Peterson, Under the Unpredictable Plant


Eugene H. Peterson, Under the Unpredictable Plant: An Exploration in Vocational Holiness. Eerdmans, 1994.

Referenced in: Summary

This was the third of Eugene Peterson’s work on pastoral theology. It was preceded by Five Smooth Stones for Pastoral Work (1980), Working the Angles (1987), and The Contemplative Pastor (1989), and followed by Pastor: A Memoir (2011).

Written out of Peterson’s own experience of discouragement in the pastoral role in which he realized many pastors, including himself, give “lip service to the vocabulary of a holy vocation, but in their working lives more commonly pursue careers” that they can take charge of and manage. In the opening pages, he says

My impression is that the majority of pastors are truly good, well intentioned, even godly. But their goodness does not inevitably penetrate their vocations. Our actual work takes shape under the pressure of the marketplace, not the truth of theology or the wisdom of spirituality. I do not find the emaciated, exhausted spirituality of institutional careerism adequate. I do not find the veneered, cosmetic spirituality of personal charisma adequate. I require something biblically spiritual – rooted and cultivated in creation and covenant, leisurely in Christ, soaked in Spirit.” (4-5)

For help in finding this, Peterson turns to any unlikely place, the biblical book of Jonah, and weaves a strong practical theology of vocational holiness into the various movements of that story. We derive a kind of humility as we identify with Jonah’s failures and repeated disobedience and are both chastened and affirmed by God’s gracious dealings with him. Through this identification, we find our own road to Nineveh. Peterson believes ministers experiencing burnout usually have some issue with self-absorption, self-protection, and self-pity.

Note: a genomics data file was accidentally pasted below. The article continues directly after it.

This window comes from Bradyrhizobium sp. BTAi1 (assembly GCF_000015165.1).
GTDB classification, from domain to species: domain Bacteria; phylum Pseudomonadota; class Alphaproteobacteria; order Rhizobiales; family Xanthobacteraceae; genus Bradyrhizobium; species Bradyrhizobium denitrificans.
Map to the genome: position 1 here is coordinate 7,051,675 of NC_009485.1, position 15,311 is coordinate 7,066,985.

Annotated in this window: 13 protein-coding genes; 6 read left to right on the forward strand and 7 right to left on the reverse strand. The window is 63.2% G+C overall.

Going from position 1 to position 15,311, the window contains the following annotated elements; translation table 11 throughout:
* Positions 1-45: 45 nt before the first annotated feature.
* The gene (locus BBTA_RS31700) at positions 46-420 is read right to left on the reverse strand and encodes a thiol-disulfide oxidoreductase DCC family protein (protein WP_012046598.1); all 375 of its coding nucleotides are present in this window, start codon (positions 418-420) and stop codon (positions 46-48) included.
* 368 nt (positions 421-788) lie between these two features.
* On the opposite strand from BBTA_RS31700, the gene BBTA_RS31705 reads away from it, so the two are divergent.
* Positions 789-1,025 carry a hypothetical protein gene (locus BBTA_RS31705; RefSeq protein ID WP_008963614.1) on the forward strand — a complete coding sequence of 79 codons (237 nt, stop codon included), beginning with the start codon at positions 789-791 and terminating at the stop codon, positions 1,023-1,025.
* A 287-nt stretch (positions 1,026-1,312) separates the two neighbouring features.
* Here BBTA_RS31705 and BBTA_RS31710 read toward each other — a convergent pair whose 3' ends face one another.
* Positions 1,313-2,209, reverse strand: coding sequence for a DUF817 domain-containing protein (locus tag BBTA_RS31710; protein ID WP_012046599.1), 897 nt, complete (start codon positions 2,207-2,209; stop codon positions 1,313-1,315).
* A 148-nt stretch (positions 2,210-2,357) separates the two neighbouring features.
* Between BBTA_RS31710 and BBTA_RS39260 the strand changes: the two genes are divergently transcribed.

“The religious leader is the most untrustworthy of leaders: in no other station do we have so many opportunities for pride, for covetousness, for lust, or so many excellent disguises at hand to keep such ignobility from being found out and called to account.” (15)

This book will pierce deeply into these dark places of the pastoral soul, and help them emerge with a deeper and more enduring sense of call.

**For a summary, click here for the Kindle Version, go to right column, and download the free sample. If you don’t have a free Kindle Reader on your computer, there’s a link for that too.

From the Publisher

In this book Peterson clarifies the pastoral vocation by turning to the book of Jonah, in which he finds a captivating, subversive story that can help pastors recover their “vocational holiness”. Peterson probes the spiritual dimensions of the pastoral calling and seeks to reclaim the ground taken over by those who are trying to enlist pastors in religious careers.

About the Author

Eugene H. Peterson, author of the best-selling contemporary translation of the Bible titled The Message, is professor emeritus of spiritual theology at Regent College, Vancouver, British Columbia.

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